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The beginning of DARKPHOTOZ

It’s hard to say where it al started but one thing that definitely motivated me to pick up the camera again was the band Besarabia. It’s a balkan klezmer band from Valencia and my wife who is a violinist happens to be part of the trio. So it was more or less an unspoken rule that I, as visual artist, started to document the band.

For a long time I never wanted to have anything to do with photography. I had a camera to make pictures and to document my paintings but I never used it as a artistic tool. I never saw any reason and used my creative side to make paintings and drawings.

Maybe it’s because my father was a photographer too and I did not want to start a competition. He was always there with his camera so why should I start and do the same… Although he explained to me a thousand times how aperture and shutter speed worked I never really immersed myself in it. Photography was not for me.

Sure I did it at art school, classic photography before Photoshop could handle anything larger then 500k and was still in black and white. And developing film in the darkroom, I still smell the acid baths. It all had something mysterious and familiar but in the end I choose painting as a graduation and dropped photography.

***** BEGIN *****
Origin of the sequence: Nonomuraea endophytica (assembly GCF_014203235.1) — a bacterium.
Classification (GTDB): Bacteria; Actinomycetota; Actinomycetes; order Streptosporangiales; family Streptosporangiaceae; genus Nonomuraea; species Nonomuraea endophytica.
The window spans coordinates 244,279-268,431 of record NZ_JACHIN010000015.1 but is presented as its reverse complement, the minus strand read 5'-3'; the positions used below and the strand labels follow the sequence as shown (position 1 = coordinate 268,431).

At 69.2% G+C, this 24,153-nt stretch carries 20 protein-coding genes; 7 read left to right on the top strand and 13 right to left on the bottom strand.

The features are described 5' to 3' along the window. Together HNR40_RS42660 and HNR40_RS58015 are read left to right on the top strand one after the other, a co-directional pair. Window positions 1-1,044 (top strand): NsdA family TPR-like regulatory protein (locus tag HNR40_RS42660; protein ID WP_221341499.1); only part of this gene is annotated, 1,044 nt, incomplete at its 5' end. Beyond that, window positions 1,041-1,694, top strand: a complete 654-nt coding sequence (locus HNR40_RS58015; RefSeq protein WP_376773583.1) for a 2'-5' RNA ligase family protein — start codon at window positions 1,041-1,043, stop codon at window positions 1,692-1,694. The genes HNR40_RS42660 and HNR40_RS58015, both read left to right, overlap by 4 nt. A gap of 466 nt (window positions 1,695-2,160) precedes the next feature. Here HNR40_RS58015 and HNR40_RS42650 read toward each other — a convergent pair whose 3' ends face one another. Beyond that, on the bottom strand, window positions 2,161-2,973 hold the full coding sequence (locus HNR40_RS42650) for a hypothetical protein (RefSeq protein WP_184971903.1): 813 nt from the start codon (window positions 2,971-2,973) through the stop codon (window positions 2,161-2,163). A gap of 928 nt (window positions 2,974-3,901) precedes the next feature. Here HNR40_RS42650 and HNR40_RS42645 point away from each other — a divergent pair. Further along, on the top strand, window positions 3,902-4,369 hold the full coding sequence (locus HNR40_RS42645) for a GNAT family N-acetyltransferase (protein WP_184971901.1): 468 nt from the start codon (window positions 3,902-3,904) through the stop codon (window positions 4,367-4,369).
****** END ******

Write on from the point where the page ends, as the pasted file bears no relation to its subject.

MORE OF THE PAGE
But apparently the gene pool is stirring up and the photography virus has finally caught up with me. It probably happened as I bought a new Nikon D3500 to make photo’s of my paintings and some casual photo’s of my wife’s band as well. I had not anticipated the door of the new world that I was about to enter.

As many of the venues I come across are dark I bought myself a lens with a wide aperture as I needed all the light I could catch in the room. I noticed on the down side though that I could not zoom in or out. Neither could I catch the whole band in the picture. As I didn’t have much money for other lenses I decided to stick with the 50mm lens and explore it to the max.

I noticed that although the advantage of the zoom lens was taken away with the 50mm lens it gave me a huge artistic advantage. I had more and more a connection with the subject I was making pictures of. I was closer to it and as such I felt it easier to transport the feeling of the subject into a picture. I saw the camera not any more as a tool to document but actually more as a tool to make an artwork.